A few years later Richet continued to experiment with hypnosis and while working at Beaujon Hospital he “could do many experiments that showed me the absolute reality of induced somnambulism” (p. 31). Later he became an intern at Jean-Martin Charcot’s Salpêtrière and continued to experiment. He found that he could induce personality changes in people once they had been hypnotized. Richet’s experiences with hypnosis would later influence his thinking about entranced mediums. Richet regarded characters such as, for example, Dr Phinuit, who spoke through Leonora Piper, as products of the medium’s subconscious mind. Some have claimed that Richet eventually did accept survival after bodily death as the explanation for some phenomena. According to Alvarado this is incorrect, Richet did however become more open to the possibility. Science was his religion and survival after bodily death is difficult to prove.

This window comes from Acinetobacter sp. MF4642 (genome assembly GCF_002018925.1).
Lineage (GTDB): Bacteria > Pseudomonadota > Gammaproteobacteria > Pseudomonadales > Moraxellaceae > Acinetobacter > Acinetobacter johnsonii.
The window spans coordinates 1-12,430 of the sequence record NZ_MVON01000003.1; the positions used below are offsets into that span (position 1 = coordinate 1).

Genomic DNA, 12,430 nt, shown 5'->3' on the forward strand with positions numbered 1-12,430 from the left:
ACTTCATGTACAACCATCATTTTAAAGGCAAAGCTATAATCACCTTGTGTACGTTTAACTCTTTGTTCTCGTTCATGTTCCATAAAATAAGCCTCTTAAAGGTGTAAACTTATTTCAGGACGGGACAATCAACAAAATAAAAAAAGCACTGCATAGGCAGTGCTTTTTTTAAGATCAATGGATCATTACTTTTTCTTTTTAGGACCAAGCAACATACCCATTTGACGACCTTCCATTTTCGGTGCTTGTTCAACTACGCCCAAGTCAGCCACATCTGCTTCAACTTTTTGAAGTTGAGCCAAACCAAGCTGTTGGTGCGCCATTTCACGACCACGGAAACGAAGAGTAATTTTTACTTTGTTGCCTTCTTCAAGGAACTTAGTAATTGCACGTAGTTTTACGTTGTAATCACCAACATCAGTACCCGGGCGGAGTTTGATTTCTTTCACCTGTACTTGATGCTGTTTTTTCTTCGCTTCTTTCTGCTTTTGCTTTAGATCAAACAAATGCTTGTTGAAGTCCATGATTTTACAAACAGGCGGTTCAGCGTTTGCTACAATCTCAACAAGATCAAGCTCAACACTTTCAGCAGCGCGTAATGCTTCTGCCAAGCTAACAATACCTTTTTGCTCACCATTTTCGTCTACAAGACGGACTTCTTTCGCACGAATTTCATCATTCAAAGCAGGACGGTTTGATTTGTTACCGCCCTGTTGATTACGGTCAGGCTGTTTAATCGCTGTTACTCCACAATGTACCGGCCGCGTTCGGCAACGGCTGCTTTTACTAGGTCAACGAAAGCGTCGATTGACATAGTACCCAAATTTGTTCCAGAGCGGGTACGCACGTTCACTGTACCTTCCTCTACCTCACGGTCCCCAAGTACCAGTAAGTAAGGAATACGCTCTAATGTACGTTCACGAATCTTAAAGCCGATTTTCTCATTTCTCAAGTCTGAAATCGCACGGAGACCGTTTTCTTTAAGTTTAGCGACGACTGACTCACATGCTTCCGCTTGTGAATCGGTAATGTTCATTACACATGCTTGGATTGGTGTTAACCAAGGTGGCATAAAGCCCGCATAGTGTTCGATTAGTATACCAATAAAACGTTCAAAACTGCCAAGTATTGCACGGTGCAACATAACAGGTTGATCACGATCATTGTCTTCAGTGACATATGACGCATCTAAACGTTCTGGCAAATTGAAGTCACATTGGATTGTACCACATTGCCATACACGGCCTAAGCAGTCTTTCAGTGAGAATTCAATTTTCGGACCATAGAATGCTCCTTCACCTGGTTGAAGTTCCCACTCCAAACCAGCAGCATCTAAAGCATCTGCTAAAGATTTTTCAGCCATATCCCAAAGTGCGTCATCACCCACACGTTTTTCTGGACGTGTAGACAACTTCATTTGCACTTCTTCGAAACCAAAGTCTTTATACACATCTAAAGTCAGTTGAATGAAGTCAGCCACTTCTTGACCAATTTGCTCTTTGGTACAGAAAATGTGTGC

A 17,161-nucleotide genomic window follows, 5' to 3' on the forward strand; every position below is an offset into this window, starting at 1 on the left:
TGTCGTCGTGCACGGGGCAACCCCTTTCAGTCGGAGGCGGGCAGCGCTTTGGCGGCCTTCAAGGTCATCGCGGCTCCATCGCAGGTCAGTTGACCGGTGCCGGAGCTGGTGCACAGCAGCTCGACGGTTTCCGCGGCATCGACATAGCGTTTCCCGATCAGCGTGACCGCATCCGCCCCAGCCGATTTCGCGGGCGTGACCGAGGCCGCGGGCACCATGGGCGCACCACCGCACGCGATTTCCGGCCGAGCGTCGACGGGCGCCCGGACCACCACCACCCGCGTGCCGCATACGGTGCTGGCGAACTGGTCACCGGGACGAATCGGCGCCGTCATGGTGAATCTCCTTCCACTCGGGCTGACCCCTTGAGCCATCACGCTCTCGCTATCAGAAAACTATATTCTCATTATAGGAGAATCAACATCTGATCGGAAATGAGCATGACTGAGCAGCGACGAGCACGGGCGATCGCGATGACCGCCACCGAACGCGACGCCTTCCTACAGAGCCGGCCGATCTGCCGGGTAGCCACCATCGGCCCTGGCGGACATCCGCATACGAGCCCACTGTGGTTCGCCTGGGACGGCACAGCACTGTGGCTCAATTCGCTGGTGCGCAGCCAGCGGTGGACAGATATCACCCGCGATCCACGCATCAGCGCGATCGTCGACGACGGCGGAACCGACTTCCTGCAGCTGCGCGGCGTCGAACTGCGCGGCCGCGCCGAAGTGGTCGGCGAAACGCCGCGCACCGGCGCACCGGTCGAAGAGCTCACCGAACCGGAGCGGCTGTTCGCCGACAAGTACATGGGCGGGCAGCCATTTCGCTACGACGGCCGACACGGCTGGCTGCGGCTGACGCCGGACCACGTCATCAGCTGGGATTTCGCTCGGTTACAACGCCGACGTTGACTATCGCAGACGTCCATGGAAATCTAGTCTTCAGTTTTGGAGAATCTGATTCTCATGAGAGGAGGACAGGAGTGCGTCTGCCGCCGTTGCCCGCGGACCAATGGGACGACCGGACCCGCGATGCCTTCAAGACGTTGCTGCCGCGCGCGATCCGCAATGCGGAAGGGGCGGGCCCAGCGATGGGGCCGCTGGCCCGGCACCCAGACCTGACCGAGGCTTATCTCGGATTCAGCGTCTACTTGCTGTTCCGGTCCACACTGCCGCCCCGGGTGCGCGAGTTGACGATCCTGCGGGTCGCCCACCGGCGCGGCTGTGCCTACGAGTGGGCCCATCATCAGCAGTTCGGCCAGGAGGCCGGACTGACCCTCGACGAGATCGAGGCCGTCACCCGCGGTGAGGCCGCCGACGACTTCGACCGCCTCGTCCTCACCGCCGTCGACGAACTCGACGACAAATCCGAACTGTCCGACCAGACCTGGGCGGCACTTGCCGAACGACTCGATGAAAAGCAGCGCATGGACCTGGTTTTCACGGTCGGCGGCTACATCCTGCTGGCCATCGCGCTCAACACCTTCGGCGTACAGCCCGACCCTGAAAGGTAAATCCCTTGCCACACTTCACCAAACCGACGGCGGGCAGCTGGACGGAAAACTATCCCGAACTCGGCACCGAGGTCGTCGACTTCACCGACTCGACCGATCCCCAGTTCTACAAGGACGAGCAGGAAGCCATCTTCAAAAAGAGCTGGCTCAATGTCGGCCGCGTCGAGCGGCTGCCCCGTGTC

Although Richet did not mention it in his autobiography he probably heard or participated in discussions about psychic phenomena at Salpêtrière. Alvarado highlights some other omissions. In his autobiography Richet attributed his long interest in psychical research to a visit from Alexander Aksakoff. He later invited Richet to attend séances with Palladino. Later Richet came in contact with prominent members of the SPR, including Henry and Eleanor Sidgwick, F. W. H. Myers, Edmund Gurney, and Oliver Lodge. My understanding is that they had mutual respect for their different views.
Richet thought that psychic phenomena belonged to psychology or physiology, and instead of psychical research he used and promoted the term métapsychique (metapsychics). In his autobiography Richet exaggerated when he wrote “the term has had rapid acceptance, which I find extraordinary, and is commonly used and understood” (p. 36). The term was, in fact, mainly used in France. When Richet’s Traité de Métapsychique was translated, in 1923, his term was replaced, the English translation is titled Thirty Years of Psychical Research. Richet considered this to be a serious error, but besides that thought the translation was excellent (Richet, ca 1929, p. 25). However, metapsychics is easy to confuse with metaphysics which has a very different meaning. Alvarado devotes a chapter to the book: “Modern readers will find it of value for several reasons. The book is a reference work presenting many summaries of studies, bibliographical sources, and evidential claims about psychic phenomena …” (p. 82).